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Study Finds Sarcastic People Are More Creative And Intelligent

Study Finds Sarcastic People Are More Creative And Intelligent

We’ve long suspected that sarcasm equals a larger than normal intelligence. I mean come on, those snarky comeback don’t write themselves, if you smell what I’m stepping in. Luckily ,Harvard and Columbia Universities have done the legwork for us and conducted a study to verify our expectations.

How The Study Was Conducted

People were divided into three groups. Those that expressed themselves sarcastically, earnestly, and neutrally. Researchers interacted with the different groups requesting creative tasks to be completed. Then judged how the tasks were completed.

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Findings

The sarcastic group showed “enhanced creativity.” When faced with creative problems, they were able to come up with creative solutions. They were able to think abstractly and to take a different spin.

Drawing Conclusions: Intelligence and Sarcasm

A sarcastic person often is looking outside the box to draw conclusions and express opinions. This is why some believe that intelligence is linked to sarcasm in the first place. If you have to look at things in new ways, then you are more likely to look for new solutions to problems. If you know that you might have a little different way of communicating you may look for social openings to communicate that way. This shows an emotional intelligence as well, if you are able to tone down your replies to better match to the situation you are in.

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The Bummer Side: Creating Conflict

If you speak sarcasm to a person that doesn’t communicate that way, you are more likely to create conflict. Even if you speak sarcasm to sarcasm, there could still be a conflict unless a certain trust with that person has been established. That means you may want to make sure that people are on your same page before unloading all your fantastic wit on them. I mean you should really do that anyway. No need to waste your grade “A” material on someone who doesn’t appreciate it.

Sarcasm Requires a Speaker or Listener

Something to keep in mind is that the intelligence is in the speaker and the listener. The speaker does looking outside the box to communicate. The listener has to put together the bread crumbs to see where things are coming from and judge the tone of the conversation. Facial reactions are judged, as well as vocal tones to establish if the person is being genuine. This is why sarcasm is so hard to read through texts (even with emojis) because there is no way to judge the persons intent. Does she really mean that smiley face? Or was she just covering?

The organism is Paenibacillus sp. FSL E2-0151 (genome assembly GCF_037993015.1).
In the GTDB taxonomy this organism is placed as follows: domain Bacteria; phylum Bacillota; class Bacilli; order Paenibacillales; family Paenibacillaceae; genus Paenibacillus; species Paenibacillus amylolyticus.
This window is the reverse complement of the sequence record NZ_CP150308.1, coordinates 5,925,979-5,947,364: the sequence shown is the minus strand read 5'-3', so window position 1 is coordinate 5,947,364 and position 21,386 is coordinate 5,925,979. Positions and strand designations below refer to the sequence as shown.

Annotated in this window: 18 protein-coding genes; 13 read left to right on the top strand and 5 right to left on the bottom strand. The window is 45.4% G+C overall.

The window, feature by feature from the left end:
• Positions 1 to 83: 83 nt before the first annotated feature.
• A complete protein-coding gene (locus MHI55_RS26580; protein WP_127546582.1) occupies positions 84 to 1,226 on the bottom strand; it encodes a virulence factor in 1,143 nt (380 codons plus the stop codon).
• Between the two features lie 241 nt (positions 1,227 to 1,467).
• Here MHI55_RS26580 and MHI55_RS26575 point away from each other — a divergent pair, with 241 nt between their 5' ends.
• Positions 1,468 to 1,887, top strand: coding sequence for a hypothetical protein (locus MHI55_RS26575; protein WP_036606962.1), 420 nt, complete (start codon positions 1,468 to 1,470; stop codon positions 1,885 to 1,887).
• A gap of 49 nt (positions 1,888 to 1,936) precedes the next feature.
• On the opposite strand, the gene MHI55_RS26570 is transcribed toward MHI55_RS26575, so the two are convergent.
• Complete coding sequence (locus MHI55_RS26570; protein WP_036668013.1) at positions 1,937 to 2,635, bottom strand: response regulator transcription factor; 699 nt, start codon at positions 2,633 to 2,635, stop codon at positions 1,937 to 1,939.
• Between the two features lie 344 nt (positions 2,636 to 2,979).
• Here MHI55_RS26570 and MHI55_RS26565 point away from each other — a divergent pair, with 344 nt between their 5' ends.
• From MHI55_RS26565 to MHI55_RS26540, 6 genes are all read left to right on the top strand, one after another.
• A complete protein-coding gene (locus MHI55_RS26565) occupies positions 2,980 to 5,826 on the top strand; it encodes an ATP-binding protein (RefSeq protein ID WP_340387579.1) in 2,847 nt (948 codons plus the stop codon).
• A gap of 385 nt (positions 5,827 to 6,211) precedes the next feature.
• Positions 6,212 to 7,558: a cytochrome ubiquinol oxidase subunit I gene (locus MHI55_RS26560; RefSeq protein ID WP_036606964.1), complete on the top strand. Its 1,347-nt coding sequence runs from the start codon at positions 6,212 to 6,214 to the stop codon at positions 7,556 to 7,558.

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A Final Study Takeaway

The study says that the people in the study “demonstrated enhanced creativity following a simulated sarcastic conversation or after recalling a sarcastic exchange.” This means that communications in this way get our creative juices going especially when they are had with people that communicate in the same way.

The important thing to take away from this study is that yes, if you are sarcastic you probably have a large chance of increased intelligence. Sarcasm is not the preferable method for communication in “new friend” situations though. It’s a way to communicate once trust has been established. Unloading the brunt of your sarcasm on someone that is unsuspecting can damage the relationship before it starts.

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Please take a look at the following links for additional information:

Lori Chandler gives some hilarious commentary and historical examples of sarcasm. She explores the meaning of the study more indepth. http://bigthink.com/ideafeed/im-so-sorry-my-sarcasm-is-making-me-more-creative

Additionally this link will take you the actual study to draw your own conclusions.

Featured photo credit: Suit and Tie/johnhope14 via flickr.com

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Last Updated on December 2, 2018

7 Public Speaking Techniques To Help Connect With Your Audience

7 Public Speaking Techniques To Help Connect With Your Audience